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Letter 7184

Darwin, C. R. to Müller, J. F. T.

12 May 1870


Crossing experiments and self-sterility [in Eschscholzia].


Hermann Müller on insect adaptations for fertilisation of flowers.

CD working on book on man and sexual selection.


Down Beckenham | Kent

May 12. 1870

My dear Sir

I thank you for your two letters of Dec 15 & Mar 29, bothabounding with curious facts.f1 I have been particularly glad to hearin yr last about the Escholtzia; for I am now rearing crossed &self-fertilized plants, in antagonism to each other, from yoursemi-sterile plants, so that I may compare their comparative growthwith that of the offspring of English fertile plants.f2 I have forwardedyour post script about Passiflora with the seeds, to Mr Farrer,who I am sure will be greatly obliged to you; the turning up of thependant flower plainly indicates some adaptation.f3 When I next go toLondon I will take up the specimens of butterflies & shew them toMr Butler of the British Museum, who is a learned lepidopterist& interested on the subject.f4 This reminds me to ask you whether youreceived my letter about the ticking butterfly described at p. 33of my Journal of researches; viz whether the sound is in any waysexual? Perhaps the species does not inhabit yr island.f5

The case described in yr last letter of the trimorphic monocot.Pontederia is grand. I wonder whether I shall ever have time torecur to this subject; I hope I may, for I have a good deal ofunpublished material.f6

I thank you for telling me about the first-formed flowers havingadditional petal, stamens, carpels &c; for it is a possible meansof transition of form: it seems also connected with the fact onwhich I have insisted of peloric flowers being so often terminal.f7As pelorism is strongly inherited (I have just got a curious caseof this in a legum. plant from India); would it not be worth whileto fertilise some of your early flowers having additional organswith pollen from a similar flower, & see whether you cd not makea race thus characterised? Some of yr abutilons have germinated,but I have been very unfortunate with most of your seed.f8 You willremember having given me in a former letter an account of a verycurious popular belief in regard to the subsequent progeny of asses,which have borne mules; & now I have another case almost exactly likethat of Lord Morton’s mare, in which it is said the shape of the hoofsin the subsequent progeny are affected.f9

(Pangenesis will turn out true some day!)f10

A few months ago I recd an interesting letter & paper from yrbrother, who has taken up a new & good line of investigation, vizthe adaptation in insects for the fertilisation of flowers.f11

The only scientific man I have seen for several months is Köllikerwho came here with Günther & whom I liked extremely.f12

I am working away very hard at my book on man & on sexualselection, but I do not suppose I shall go to press till latein the autumnf13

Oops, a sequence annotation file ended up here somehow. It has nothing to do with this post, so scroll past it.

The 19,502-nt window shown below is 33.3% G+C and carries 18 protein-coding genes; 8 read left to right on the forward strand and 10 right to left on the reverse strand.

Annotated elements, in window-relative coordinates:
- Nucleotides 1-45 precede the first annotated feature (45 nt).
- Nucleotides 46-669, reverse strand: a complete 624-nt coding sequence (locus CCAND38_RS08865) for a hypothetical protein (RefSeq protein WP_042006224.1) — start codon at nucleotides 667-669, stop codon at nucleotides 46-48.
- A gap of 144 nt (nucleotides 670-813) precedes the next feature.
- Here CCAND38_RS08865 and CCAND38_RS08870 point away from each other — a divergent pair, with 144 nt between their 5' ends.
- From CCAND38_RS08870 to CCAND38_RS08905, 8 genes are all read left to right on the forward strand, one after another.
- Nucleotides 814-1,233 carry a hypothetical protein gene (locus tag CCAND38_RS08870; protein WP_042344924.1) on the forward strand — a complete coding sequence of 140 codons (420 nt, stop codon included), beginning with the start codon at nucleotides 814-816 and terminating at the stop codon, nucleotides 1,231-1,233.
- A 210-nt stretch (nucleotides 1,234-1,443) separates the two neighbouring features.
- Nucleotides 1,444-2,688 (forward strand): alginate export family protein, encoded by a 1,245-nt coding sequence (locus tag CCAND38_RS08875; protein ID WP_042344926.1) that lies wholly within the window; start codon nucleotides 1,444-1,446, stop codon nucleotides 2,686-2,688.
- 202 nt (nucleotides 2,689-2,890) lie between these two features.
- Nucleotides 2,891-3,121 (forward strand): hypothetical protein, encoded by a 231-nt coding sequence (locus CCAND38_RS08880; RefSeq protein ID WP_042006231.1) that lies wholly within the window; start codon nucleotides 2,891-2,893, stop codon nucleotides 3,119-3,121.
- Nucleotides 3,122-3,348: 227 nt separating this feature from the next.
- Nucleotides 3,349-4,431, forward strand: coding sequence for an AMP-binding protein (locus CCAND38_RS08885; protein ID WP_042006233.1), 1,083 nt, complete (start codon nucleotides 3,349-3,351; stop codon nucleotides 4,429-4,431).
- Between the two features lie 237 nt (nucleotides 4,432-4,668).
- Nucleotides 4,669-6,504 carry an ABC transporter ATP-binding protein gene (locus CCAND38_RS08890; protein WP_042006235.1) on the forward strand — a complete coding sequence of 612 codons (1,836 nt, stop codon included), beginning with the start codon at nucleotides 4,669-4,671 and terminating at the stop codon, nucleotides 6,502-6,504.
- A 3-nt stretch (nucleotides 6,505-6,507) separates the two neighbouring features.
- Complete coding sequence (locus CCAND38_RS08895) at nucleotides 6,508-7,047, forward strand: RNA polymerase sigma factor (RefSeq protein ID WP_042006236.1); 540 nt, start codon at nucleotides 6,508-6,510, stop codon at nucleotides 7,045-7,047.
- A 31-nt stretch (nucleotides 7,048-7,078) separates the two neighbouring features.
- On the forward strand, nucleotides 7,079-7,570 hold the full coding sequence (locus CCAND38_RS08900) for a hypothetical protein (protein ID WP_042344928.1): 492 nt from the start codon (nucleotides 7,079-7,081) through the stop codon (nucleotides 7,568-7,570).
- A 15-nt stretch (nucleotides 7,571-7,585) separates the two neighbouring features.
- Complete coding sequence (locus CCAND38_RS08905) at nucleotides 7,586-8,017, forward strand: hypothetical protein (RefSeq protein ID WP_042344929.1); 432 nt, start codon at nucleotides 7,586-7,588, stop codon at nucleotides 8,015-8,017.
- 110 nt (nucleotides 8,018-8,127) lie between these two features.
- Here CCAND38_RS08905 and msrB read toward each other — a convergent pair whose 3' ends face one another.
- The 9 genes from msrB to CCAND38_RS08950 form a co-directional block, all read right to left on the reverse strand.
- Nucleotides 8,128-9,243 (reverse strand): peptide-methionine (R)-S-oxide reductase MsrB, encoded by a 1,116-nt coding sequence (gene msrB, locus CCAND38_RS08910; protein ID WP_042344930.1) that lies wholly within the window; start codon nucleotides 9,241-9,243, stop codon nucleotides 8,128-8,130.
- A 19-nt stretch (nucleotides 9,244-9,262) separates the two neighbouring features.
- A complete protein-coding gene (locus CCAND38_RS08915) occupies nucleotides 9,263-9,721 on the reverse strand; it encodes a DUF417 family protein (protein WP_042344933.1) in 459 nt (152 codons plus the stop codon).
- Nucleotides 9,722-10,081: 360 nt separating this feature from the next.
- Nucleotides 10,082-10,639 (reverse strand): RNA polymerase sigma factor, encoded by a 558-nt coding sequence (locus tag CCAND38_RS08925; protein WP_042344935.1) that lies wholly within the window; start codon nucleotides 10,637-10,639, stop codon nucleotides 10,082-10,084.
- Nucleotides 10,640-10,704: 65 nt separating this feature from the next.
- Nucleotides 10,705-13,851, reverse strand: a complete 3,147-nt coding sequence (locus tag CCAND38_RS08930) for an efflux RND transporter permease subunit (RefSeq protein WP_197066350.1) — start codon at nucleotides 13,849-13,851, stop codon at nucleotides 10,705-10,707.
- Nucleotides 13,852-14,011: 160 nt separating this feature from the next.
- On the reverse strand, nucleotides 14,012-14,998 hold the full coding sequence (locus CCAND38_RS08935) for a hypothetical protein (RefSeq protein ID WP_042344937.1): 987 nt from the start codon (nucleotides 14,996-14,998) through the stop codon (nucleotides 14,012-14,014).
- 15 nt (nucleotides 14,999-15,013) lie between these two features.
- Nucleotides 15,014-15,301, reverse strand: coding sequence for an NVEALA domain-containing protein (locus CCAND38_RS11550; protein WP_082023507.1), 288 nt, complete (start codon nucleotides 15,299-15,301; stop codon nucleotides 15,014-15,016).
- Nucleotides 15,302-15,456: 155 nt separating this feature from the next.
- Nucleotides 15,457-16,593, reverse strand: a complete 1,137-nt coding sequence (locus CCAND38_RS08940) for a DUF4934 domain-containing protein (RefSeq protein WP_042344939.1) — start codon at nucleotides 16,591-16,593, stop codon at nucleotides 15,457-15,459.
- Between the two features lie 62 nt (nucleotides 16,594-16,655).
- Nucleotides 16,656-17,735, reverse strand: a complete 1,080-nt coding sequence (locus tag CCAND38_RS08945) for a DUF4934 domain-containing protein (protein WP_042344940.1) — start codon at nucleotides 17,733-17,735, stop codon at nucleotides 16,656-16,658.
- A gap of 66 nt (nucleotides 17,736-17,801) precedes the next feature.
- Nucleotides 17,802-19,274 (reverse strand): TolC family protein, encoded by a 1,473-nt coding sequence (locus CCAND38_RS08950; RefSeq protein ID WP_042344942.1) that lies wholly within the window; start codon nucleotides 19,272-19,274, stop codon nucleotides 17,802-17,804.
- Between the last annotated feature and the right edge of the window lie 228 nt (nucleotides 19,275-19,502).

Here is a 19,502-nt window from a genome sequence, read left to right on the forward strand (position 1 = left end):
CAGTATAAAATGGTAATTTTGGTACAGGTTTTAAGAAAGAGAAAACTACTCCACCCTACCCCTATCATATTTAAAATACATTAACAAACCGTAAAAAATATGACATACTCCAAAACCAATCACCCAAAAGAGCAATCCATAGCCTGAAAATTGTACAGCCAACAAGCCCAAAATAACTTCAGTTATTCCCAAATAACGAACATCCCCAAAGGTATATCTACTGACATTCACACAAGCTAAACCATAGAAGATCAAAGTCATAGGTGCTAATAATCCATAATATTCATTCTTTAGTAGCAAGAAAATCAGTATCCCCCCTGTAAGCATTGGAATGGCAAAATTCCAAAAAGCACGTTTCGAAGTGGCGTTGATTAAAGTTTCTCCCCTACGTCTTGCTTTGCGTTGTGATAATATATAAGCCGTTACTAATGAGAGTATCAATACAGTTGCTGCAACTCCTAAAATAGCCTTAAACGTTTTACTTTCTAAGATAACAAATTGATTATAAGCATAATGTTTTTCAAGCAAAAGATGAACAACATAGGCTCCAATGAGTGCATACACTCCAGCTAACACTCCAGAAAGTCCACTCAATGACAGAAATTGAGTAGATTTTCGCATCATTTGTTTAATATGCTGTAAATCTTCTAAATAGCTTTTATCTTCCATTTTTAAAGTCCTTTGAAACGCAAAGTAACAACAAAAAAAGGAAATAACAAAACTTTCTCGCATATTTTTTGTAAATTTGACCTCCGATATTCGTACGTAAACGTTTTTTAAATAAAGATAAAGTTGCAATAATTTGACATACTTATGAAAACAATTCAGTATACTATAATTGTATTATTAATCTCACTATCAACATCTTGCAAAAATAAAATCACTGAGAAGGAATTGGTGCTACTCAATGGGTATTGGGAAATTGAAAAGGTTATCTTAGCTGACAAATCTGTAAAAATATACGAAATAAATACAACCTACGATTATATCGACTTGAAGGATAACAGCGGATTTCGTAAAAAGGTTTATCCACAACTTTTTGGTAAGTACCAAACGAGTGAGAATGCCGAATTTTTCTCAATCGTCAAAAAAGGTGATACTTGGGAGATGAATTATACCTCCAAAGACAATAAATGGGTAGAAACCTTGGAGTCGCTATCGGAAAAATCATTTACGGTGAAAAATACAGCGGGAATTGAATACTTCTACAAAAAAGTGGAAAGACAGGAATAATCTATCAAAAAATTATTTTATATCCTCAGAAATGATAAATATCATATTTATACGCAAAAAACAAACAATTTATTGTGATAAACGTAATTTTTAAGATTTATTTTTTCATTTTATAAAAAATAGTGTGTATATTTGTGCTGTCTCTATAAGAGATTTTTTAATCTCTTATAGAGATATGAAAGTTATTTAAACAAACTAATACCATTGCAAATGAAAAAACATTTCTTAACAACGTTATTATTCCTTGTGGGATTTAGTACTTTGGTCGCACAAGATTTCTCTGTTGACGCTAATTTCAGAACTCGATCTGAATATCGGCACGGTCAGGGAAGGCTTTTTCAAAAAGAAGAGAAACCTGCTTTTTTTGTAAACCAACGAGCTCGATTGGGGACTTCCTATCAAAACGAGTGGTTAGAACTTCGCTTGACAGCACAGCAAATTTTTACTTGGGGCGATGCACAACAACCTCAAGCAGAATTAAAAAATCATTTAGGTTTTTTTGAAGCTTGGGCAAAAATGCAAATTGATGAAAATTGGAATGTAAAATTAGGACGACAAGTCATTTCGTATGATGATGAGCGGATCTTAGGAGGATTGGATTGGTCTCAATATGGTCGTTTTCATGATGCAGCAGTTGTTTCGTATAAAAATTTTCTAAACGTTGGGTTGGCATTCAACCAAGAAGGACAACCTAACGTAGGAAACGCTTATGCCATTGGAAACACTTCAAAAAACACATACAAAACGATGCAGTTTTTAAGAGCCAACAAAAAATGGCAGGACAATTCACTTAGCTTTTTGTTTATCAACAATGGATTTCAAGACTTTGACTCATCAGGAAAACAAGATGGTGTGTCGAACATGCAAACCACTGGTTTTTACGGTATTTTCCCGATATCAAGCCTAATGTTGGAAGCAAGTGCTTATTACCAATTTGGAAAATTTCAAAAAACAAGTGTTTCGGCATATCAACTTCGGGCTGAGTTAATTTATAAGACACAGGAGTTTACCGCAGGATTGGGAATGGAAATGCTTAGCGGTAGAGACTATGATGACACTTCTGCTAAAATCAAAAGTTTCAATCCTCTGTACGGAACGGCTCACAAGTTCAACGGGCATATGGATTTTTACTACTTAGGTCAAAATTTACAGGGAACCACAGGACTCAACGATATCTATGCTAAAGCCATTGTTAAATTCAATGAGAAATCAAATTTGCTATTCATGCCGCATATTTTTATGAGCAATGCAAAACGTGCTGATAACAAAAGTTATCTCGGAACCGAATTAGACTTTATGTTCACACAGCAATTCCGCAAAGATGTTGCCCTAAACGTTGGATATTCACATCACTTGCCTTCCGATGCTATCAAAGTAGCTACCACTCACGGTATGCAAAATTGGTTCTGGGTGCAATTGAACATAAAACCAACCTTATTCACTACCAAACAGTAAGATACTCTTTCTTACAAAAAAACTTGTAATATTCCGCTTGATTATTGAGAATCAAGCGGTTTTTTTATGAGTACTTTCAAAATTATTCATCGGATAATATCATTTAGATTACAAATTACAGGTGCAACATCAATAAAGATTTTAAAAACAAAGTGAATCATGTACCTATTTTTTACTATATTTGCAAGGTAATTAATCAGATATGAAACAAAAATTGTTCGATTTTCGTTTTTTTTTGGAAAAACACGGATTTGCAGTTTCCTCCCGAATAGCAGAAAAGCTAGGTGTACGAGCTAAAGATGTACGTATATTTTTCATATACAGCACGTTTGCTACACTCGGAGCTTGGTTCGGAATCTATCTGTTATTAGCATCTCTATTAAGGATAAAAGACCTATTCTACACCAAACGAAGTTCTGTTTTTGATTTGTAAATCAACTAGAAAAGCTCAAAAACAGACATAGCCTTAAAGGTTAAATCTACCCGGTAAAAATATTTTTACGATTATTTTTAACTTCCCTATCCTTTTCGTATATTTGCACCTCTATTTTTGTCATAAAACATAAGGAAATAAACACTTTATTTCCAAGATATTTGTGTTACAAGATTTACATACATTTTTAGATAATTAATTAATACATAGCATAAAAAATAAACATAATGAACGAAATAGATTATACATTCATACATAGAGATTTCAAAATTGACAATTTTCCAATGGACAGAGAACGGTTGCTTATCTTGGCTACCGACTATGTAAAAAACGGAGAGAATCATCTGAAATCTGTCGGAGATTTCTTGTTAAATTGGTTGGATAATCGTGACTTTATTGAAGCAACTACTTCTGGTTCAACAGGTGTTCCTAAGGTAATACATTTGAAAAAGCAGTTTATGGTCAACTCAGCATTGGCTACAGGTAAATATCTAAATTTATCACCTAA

Believe me my dear Sir | with many thanks for all yr kindness | yours sincerely | Ch. Darwin

British Library Board (Loan 10:32)



See letters from Fritz Müller, 18 December 1869 (Correspondencevol. 17) and 29 March 1870. CD evidently wrote ‘15’ in error.
In his letter of 29 March 1870, Müller had reported his mostrecent results with plants of Eschscholzia californica raised fromseeds sent by CD. CD reported the results of his experiments in Crossand self fertilisation, pp. 109–17; 262–3.
For the postscript referred to, see the letter from Fritz Müller, 16 February 1870. Müller had enclosed seeds of Passiflora. ThomasHenry Farrer had been studying the fertilisation mechanisms ofPassiflora (see Correspondence vol. 17).
No letter from Müller mentioning specimens of butterflies hasbeen found. CD refers to Arthur Gardiner Butler.
See Correspondence vol. 17, letter to Fritz Müller, 8 September[1869] and n. 2. The ticking butterfly was Papilio feronia (nowHamadryas feronia, the blue cracker), which is found where Müllerlived in Santa Catarina province (now state), Brazil. See Journal ofresearches 2d ed., p. 33. Müller moved to the mainland in1867, but had previously lived at Destêrro (now Florianópolis) onSanta Catarina Island.
See Correspondence vol. 17, letter from Fritz Müller, 18 December 1869 and n. 3. Müller published on the three forms ofPontederia (now Eichhornia, the water hyacinth) in F. Müller 1871. CD discussed it in Forms of flowers, pp. 183–7.
In his letter of 18 December 1869 (Correspondence vol. 17),Müller had described peloric flowers of Agapanthus and Jussiaea,a synonym of Ludwigia. In Variation 2: 345–7, CD discussed thetendency of terminal or central flowers to be peloric.
Müller had sent seeds of Abutilon with his letter of 18 October1869 (Correspondence vol. 17; see ibid., letter to Fritz Müller,1 December [1869]).
The letter in which Müller discussed the offspring of asses hasnot been found, but see the letter to J. J. Weir, 17 March [1870], inwhich CD quoted a passage from Müller on the topic. See also the letterfrom J. J. Weir, 17 March 1870 and n. 1 for more on the mare of LordMorton (George Sholto Douglas).
CD refers to his hypothesis of pangenesis, a theory of hereditydescribed in Variation 2: 357–404.
See letter from Hermann Müller, 8 March 1870 and n. 2.
Rudolf Albert von Kölliker and Albert Günther visited Down on15 April 1870 (see letter from Albert Günther, 12 April 1870).
CD refers to Descent, which went to press on 30 August 1870 (seeCD’s ‘Journal’ (Appendix II)).
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